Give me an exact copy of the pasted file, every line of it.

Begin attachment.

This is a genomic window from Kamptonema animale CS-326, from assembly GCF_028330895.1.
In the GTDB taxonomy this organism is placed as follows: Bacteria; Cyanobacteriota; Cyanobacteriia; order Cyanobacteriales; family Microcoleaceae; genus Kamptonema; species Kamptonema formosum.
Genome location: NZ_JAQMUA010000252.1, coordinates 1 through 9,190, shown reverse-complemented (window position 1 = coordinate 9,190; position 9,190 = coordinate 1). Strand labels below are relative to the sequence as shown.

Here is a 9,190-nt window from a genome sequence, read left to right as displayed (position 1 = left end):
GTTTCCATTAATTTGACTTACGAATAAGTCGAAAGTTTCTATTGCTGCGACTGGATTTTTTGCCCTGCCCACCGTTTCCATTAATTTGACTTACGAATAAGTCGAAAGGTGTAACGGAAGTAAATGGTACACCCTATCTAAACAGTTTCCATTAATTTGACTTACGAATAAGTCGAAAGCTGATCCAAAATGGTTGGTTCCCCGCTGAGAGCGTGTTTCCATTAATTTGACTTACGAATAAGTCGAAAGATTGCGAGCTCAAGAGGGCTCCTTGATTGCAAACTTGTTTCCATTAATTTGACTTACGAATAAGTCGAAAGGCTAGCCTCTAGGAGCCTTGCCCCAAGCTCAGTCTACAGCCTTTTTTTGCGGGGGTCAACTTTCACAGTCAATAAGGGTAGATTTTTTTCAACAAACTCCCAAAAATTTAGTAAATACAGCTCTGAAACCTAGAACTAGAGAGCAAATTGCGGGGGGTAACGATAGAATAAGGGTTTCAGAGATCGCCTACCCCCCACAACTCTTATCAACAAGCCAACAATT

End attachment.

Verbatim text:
This is a genomic window from Kamptonema animale CS-326, from assembly GCF_028330895.1.
In the GTDB taxonomy this organism is placed as follows: Bacteria; Cyanobacteriota; Cyanobacteriia; order Cyanobacteriales; family Microcoleaceae; genus Kamptonema; species Kamptonema formosum.
Genome location: NZ_JAQMUA010000252.1, coordinates 1 through 9,190, shown reverse-complemented (window position 1 = coordinate 9,190; position 9,190 = coordinate 1). Strand labels below are relative to the sequence as shown.

Here is a 9,190-nt window from a genome sequence, read left to right as displayed (position 1 = left end):
GTTTCCATTAATTTGACTTACGAATAAGTCGAAAGTTTCTATTGCTGCGACTGGATTTTTTGCCCTGCCCACCGTTTCCATTAATTTGACTTACGAATAAGTCGAAAGGTGTAACGGAAGTAAATGGTACACCCTATCTAAACAGTTTCCATTAATTTGACTTACGAATAAGTCGAAAGCTGATCCAAAATGGTTGGTTCCCCGCTGAGAGCGTGTTTCCATTAATTTGACTTACGAATAAGTCGAAAGATTGCGAGCTCAAGAGGGCTCCTTGATTGCAAACTTGTTTCCATTAATTTGACTTACGAATAAGTCGAAAGGCTAGCCTCTAGGAGCCTTGCCCCAAGCTCAGTCTACAGCCTTTTTTTGCGGGGGTCAACTTTCACAGTCAATAAGGGTAGATTTTTTTCAACAAACTCCCAAAAATTTAGTAAATACAGCTCTGAAACCTAGAACTAGAGAGCAAATTGCGGGGGGTAACGATAGAATAAGGGTTTCAGAGATCGCCTACCCCCCACAACTCTTATCAACAAGCCAACAATT